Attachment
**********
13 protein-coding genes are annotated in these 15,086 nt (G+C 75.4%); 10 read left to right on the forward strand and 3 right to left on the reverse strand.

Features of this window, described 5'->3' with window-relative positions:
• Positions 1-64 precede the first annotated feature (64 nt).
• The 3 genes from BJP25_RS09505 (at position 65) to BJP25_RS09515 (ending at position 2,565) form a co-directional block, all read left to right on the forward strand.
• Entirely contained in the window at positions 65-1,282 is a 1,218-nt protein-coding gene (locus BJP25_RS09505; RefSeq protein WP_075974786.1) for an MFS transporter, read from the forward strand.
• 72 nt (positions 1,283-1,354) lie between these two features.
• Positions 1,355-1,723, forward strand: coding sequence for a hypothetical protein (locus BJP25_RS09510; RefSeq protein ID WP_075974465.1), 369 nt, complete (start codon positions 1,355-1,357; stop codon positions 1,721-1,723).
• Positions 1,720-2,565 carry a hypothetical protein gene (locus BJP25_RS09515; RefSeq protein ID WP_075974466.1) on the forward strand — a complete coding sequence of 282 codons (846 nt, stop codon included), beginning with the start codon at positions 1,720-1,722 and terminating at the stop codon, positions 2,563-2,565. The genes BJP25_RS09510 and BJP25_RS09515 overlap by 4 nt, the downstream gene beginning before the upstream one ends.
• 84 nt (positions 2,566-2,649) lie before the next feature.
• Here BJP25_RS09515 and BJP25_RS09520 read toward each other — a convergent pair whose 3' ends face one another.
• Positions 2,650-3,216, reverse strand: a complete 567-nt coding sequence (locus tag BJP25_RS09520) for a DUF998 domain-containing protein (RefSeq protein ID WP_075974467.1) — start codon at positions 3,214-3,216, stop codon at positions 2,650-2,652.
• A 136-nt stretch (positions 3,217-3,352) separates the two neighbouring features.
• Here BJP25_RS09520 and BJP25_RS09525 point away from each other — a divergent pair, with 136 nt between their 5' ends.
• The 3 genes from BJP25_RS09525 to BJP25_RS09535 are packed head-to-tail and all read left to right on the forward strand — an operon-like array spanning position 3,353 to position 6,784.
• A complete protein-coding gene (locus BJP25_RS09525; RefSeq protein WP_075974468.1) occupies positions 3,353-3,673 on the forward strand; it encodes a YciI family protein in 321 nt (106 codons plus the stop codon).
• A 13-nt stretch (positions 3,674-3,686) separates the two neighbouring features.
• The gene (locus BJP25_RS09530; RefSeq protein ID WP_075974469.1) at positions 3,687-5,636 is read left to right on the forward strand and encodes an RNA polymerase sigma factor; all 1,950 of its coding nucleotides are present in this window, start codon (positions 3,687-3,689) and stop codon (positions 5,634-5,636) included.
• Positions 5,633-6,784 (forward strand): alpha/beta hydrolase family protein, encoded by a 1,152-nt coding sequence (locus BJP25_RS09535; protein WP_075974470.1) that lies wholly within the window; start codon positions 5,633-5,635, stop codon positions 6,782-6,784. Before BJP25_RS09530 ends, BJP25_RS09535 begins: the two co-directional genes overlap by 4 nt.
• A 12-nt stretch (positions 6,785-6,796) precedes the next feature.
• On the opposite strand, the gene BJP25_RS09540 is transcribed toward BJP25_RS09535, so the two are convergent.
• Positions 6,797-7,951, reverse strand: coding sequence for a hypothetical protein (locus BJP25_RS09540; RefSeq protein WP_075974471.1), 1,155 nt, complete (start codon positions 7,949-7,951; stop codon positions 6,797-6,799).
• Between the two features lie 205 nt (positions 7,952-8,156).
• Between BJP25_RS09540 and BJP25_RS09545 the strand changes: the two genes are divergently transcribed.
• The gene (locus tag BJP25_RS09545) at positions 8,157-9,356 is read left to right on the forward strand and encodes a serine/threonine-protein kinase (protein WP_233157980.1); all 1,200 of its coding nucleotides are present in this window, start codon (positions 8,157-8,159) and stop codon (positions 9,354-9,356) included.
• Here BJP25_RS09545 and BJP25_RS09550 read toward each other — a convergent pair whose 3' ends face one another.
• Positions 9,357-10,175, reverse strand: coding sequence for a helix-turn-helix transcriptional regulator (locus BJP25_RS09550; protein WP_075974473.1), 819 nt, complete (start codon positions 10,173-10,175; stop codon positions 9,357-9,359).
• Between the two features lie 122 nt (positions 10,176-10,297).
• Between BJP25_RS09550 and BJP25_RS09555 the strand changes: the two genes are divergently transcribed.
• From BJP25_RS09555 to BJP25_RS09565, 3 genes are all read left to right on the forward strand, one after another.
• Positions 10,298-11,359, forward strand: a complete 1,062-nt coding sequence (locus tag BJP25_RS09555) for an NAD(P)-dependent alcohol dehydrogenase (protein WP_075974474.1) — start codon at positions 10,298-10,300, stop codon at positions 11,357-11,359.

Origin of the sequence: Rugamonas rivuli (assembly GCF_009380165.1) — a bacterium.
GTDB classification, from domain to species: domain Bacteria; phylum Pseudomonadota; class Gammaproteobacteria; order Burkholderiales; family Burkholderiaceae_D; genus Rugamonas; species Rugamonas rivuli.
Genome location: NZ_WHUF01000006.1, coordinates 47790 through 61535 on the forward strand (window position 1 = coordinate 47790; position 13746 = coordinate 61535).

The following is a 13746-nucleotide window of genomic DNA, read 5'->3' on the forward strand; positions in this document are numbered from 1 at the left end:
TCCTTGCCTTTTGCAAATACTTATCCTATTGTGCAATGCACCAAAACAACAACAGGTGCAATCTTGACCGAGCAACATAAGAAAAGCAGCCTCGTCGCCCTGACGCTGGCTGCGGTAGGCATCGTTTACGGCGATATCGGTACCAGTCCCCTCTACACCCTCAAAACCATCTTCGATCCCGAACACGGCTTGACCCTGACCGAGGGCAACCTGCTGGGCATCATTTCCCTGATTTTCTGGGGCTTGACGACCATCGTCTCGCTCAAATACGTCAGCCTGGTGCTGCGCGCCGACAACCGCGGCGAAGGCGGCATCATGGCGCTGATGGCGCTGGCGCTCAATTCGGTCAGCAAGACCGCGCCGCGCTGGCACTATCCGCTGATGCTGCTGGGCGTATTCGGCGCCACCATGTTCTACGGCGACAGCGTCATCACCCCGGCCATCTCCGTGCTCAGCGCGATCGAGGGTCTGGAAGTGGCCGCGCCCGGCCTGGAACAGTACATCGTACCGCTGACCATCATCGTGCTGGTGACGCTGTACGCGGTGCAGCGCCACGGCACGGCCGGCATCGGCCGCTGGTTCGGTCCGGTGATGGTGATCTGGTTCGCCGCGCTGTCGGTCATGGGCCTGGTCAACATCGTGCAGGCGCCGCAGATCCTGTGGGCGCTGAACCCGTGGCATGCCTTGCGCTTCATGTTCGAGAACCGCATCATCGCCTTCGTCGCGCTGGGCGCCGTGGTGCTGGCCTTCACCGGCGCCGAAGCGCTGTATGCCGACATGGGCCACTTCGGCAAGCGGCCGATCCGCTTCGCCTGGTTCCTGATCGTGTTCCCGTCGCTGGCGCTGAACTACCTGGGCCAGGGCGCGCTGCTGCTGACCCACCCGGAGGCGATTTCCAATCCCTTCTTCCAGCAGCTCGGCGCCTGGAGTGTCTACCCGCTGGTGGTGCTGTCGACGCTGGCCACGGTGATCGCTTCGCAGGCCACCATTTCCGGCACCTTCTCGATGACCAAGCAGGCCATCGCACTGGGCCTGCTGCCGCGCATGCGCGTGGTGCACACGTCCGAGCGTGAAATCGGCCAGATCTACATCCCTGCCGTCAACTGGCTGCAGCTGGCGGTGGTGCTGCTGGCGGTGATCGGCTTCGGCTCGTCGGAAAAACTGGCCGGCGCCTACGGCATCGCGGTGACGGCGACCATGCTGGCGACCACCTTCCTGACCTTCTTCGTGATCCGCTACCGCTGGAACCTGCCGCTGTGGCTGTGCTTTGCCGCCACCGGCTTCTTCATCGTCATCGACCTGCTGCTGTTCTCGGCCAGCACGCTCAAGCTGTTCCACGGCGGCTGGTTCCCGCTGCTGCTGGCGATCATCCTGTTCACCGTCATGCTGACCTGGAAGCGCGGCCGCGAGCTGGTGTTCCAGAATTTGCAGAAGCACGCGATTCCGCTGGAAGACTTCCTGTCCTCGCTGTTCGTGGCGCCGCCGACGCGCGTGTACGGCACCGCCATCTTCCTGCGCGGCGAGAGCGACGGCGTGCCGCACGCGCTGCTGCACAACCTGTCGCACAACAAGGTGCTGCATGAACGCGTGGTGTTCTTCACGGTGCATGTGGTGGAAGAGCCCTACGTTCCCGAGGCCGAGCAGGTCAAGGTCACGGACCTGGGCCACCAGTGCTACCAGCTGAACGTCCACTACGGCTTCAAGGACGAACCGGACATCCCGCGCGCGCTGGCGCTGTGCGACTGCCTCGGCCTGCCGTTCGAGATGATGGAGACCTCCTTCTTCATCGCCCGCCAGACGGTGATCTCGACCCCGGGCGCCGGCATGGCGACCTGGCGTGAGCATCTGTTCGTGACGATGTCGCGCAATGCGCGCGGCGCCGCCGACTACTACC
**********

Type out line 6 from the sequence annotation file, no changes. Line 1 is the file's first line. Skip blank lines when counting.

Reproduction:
• 72 nt (positions 1,283-1,354) lie between these two features.